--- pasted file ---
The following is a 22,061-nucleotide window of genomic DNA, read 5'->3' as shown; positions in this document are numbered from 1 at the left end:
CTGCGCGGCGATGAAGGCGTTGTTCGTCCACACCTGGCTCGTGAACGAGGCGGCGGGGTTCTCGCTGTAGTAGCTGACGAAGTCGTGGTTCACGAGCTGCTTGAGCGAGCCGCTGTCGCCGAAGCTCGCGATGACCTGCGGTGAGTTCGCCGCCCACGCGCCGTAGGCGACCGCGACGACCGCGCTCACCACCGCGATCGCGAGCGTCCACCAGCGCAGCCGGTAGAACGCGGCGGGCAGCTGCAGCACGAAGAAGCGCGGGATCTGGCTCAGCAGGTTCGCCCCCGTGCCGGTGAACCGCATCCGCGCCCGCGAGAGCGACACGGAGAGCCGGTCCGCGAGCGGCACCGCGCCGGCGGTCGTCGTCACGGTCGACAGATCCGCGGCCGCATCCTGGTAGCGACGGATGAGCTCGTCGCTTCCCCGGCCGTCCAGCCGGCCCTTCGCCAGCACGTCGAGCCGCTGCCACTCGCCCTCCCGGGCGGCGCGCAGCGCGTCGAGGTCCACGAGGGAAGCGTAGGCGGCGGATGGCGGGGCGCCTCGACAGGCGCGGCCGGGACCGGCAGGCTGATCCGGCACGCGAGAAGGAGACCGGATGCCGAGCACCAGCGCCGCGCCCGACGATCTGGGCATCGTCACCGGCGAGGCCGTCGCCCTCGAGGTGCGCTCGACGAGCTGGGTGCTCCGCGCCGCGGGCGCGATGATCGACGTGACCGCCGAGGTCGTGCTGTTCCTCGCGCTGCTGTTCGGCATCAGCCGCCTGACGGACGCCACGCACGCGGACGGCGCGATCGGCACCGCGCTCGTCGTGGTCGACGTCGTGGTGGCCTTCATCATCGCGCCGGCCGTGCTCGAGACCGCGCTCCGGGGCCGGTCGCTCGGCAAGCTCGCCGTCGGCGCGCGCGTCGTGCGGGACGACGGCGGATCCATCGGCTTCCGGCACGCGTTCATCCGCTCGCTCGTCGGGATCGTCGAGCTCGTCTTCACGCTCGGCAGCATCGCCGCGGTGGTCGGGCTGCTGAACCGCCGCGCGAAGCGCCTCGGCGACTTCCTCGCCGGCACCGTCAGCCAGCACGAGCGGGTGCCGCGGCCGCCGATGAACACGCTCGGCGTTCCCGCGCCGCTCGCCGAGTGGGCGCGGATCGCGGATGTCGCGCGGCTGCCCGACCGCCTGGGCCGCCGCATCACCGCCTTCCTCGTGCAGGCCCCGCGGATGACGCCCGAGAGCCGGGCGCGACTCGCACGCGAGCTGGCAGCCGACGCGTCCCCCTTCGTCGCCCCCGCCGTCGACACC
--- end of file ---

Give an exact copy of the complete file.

The following is a 22,061-nucleotide window of genomic DNA, read 5'->3' as shown; positions in this document are numbered from 1 at the left end:
CTGCGCGGCGATGAAGGCGTTGTTCGTCCACACCTGGCTCGTGAACGAGGCGGCGGGGTTCTCGCTGTAGTAGCTGACGAAGTCGTGGTTCACGAGCTGCTTGAGCGAGCCGCTGTCGCCGAAGCTCGCGATGACCTGCGGTGAGTTCGCCGCCCACGCGCCGTAGGCGACCGCGACGACCGCGCTCACCACCGCGATCGCGAGCGTCCACCAGCGCAGCCGGTAGAACGCGGCGGGCAGCTGCAGCACGAAGAAGCGCGGGATCTGGCTCAGCAGGTTCGCCCCCGTGCCGGTGAACCGCATCCGCGCCCGCGAGAGCGACACGGAGAGCCGGTCCGCGAGCGGCACCGCGCCGGCGGTCGTCGTCACGGTCGACAGATCCGCGGCCGCATCCTGGTAGCGACGGATGAGCTCGTCGCTTCCCCGGCCGTCCAGCCGGCCCTTCGCCAGCACGTCGAGCCGCTGCCACTCGCCCTCCCGGGCGGCGCGCAGCGCGTCGAGGTCCACGAGGGAAGCGTAGGCGGCGGATGGCGGGGCGCCTCGACAGGCGCGGCCGGGACCGGCAGGCTGATCCGGCACGCGAGAAGGAGACCGGATGCCGAGCACCAGCGCCGCGCCCGACGATCTGGGCATCGTCACCGGCGAGGCCGTCGCCCTCGAGGTGCGCTCGACGAGCTGGGTGCTCCGCGCCGCGGGCGCGATGATCGACGTGACCGCCGAGGTCGTGCTGTTCCTCGCGCTGCTGTTCGGCATCAGCCGCCTGACGGACGCCACGCACGCGGACGGCGCGATCGGCACCGCGCTCGTCGTGGTCGACGTCGTGGTGGCCTTCATCATCGCGCCGGCCGTGCTCGAGACCGCGCTCCGGGGCCGGTCGCTCGGCAAGCTCGCCGTCGGCGCGCGCGTCGTGCGGGACGACGGCGGATCCATCGGCTTCCGGCACGCGTTCATCCGCTCGCTCGTCGGGATCGTCGAGCTCGTCTTCACGCTCGGCAGCATCGCCGCGGTGGTCGGGCTGCTGAACCGCCGCGCGAAGCGCCTCGGCGACTTCCTCGCCGGCACCGTCAGCCAGCACGAGCGGGTGCCGCGGCCGCCGATGAACACGCTCGGCGTTCCCGCGCCGCTCGCCGAGTGGGCGCGGATCGCGGATGTCGCGCGGCTGCCCGACCGCCTGGGCCGCCGCATCACCGCCTTCCTCGTGCAGGCCCCGCGGATGACGCCCGAGAGCCGGGCGCGACTCGCACGCGAGCTGGCAGCCGACGCGTCCCCCTTCGTCGCCCCCGCCGTCGACACC